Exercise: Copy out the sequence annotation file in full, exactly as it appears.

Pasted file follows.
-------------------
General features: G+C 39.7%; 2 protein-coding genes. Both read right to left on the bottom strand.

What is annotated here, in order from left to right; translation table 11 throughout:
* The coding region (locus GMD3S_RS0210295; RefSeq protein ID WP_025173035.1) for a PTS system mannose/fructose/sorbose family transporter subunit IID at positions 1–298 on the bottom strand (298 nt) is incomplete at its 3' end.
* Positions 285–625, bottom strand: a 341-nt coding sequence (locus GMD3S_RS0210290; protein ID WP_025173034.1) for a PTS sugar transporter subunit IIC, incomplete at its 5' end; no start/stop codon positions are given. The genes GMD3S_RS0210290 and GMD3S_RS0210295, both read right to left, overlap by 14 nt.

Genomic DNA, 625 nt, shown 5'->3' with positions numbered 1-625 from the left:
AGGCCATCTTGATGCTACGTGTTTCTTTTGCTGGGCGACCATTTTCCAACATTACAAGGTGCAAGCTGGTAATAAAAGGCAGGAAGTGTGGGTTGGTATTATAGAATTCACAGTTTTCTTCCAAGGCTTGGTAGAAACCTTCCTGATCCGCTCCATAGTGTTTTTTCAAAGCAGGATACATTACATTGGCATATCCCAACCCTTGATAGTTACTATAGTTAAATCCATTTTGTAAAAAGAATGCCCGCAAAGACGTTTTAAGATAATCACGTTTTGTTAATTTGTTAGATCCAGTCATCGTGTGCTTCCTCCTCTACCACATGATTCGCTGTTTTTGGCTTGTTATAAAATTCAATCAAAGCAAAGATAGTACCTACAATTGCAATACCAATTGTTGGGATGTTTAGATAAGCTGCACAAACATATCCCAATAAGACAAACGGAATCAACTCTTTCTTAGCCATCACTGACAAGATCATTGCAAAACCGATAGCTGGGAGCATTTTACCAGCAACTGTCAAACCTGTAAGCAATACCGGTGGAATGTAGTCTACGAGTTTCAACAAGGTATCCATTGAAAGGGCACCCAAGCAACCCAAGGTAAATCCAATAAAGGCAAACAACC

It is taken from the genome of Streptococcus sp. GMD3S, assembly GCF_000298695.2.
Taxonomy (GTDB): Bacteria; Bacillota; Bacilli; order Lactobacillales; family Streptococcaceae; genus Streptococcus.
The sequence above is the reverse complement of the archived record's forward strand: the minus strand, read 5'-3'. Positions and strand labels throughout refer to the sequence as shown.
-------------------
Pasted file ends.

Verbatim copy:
General features: G+C 39.7%; 2 protein-coding genes. Both read right to left on the bottom strand.

What is annotated here, in order from left to right; translation table 11 throughout:
* The coding region (locus GMD3S_RS0210295; RefSeq protein ID WP_025173035.1) for a PTS system mannose/fructose/sorbose family transporter subunit IID at positions 1–298 on the bottom strand (298 nt) is incomplete at its 3' end.
* Positions 285–625, bottom strand: a 341-nt coding sequence (locus GMD3S_RS0210290; protein ID WP_025173034.1) for a PTS sugar transporter subunit IIC, incomplete at its 5' end; no start/stop codon positions are given. The genes GMD3S_RS0210290 and GMD3S_RS0210295, both read right to left, overlap by 14 nt.

Genomic DNA, 625 nt, shown 5'->3' with positions numbered 1-625 from the left:
AGGCCATCTTGATGCTACGTGTTTCTTTTGCTGGGCGACCATTTTCCAACATTACAAGGTGCAAGCTGGTAATAAAAGGCAGGAAGTGTGGGTTGGTATTATAGAATTCACAGTTTTCTTCCAAGGCTTGGTAGAAACCTTCCTGATCCGCTCCATAGTGTTTTTTCAAAGCAGGATACATTACATTGGCATATCCCAACCCTTGATAGTTACTATAGTTAAATCCATTTTGTAAAAAGAATGCCCGCAAAGACGTTTTAAGATAATCACGTTTTGTTAATTTGTTAGATCCAGTCATCGTGTGCTTCCTCCTCTACCACATGATTCGCTGTTTTTGGCTTGTTATAAAATTCAATCAAAGCAAAGATAGTACCTACAATTGCAATACCAATTGTTGGGATGTTTAGATAAGCTGCACAAACATATCCCAATAAGACAAACGGAATCAACTCTTTCTTAGCCATCACTGACAAGATCATTGCAAAACCGATAGCTGGGAGCATTTTACCAGCAACTGTCAAACCTGTAAGCAATACCGGTGGAATGTAGTCTACGAGTTTCAACAAGGTATCCATTGAAAGGGCACCCAAGCAACCCAAGGTAAATCCAATAAAGGCAAACAACC

It is taken from the genome of Streptococcus sp. GMD3S, assembly GCF_000298695.2.
Taxonomy (GTDB): Bacteria; Bacillota; Bacilli; order Lactobacillales; family Streptococcaceae; genus Streptococcus.
The sequence above is the reverse complement of the archived record's forward strand: the minus strand, read 5'-3'. Positions and strand labels throughout refer to the sequence as shown.